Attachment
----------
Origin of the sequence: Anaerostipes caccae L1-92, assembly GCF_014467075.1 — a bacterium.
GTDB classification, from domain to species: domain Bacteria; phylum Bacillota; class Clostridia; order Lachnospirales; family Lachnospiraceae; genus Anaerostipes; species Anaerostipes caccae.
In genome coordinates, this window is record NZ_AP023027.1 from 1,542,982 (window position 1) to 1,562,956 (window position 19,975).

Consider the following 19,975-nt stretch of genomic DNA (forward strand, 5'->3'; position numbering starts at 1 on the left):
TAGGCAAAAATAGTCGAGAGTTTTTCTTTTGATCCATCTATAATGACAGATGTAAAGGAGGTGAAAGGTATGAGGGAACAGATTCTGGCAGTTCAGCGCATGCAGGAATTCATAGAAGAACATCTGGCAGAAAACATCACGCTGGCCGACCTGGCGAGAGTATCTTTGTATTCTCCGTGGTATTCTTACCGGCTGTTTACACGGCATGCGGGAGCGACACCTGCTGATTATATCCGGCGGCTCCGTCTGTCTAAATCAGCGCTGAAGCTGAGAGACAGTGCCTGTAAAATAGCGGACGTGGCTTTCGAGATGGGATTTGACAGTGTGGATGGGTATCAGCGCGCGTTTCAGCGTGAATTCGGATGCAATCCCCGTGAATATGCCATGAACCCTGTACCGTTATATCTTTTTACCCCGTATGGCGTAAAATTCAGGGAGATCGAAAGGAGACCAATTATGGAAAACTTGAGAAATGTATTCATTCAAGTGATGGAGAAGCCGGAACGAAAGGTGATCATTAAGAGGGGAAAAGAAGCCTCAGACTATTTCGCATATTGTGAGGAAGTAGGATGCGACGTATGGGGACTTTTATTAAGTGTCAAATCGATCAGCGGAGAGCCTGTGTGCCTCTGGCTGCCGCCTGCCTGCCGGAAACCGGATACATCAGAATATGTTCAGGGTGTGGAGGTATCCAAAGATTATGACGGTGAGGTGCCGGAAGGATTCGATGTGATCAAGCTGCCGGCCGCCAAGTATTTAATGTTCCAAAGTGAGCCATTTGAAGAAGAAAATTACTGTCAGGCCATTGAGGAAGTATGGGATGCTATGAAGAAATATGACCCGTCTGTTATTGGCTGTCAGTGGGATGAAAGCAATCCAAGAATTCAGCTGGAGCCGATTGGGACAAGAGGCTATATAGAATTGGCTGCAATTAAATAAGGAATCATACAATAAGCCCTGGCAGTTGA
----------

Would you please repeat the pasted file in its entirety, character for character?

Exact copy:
Origin of the sequence: Anaerostipes caccae L1-92, assembly GCF_014467075.1 — a bacterium.
GTDB classification, from domain to species: domain Bacteria; phylum Bacillota; class Clostridia; order Lachnospirales; family Lachnospiraceae; genus Anaerostipes; species Anaerostipes caccae.
In genome coordinates, this window is record NZ_AP023027.1 from 1,542,982 (window position 1) to 1,562,956 (window position 19,975).

Consider the following 19,975-nt stretch of genomic DNA (forward strand, 5'->3'; position numbering starts at 1 on the left):
TAGGCAAAAATAGTCGAGAGTTTTTCTTTTGATCCATCTATAATGACAGATGTAAAGGAGGTGAAAGGTATGAGGGAACAGATTCTGGCAGTTCAGCGCATGCAGGAATTCATAGAAGAACATCTGGCAGAAAACATCACGCTGGCCGACCTGGCGAGAGTATCTTTGTATTCTCCGTGGTATTCTTACCGGCTGTTTACACGGCATGCGGGAGCGACACCTGCTGATTATATCCGGCGGCTCCGTCTGTCTAAATCAGCGCTGAAGCTGAGAGACAGTGCCTGTAAAATAGCGGACGTGGCTTTCGAGATGGGATTTGACAGTGTGGATGGGTATCAGCGCGCGTTTCAGCGTGAATTCGGATGCAATCCCCGTGAATATGCCATGAACCCTGTACCGTTATATCTTTTTACCCCGTATGGCGTAAAATTCAGGGAGATCGAAAGGAGACCAATTATGGAAAACTTGAGAAATGTATTCATTCAAGTGATGGAGAAGCCGGAACGAAAGGTGATCATTAAGAGGGGAAAAGAAGCCTCAGACTATTTCGCATATTGTGAGGAAGTAGGATGCGACGTATGGGGACTTTTATTAAGTGTCAAATCGATCAGCGGAGAGCCTGTGTGCCTCTGGCTGCCGCCTGCCTGCCGGAAACCGGATACATCAGAATATGTTCAGGGTGTGGAGGTATCCAAAGATTATGACGGTGAGGTGCCGGAAGGATTCGATGTGATCAAGCTGCCGGCCGCCAAGTATTTAATGTTCCAAAGTGAGCCATTTGAAGAAGAAAATTACTGTCAGGCCATTGAGGAAGTATGGGATGCTATGAAGAAATATGACCCGTCTGTTATTGGCTGTCAGTGGGATGAAAGCAATCCAAGAATTCAGCTGGAGCCGATTGGGACAAGAGGCTATATAGAATTGGCTGCAATTAAATAAGGAATCATACAATAAGCCCTGGCAGTTGA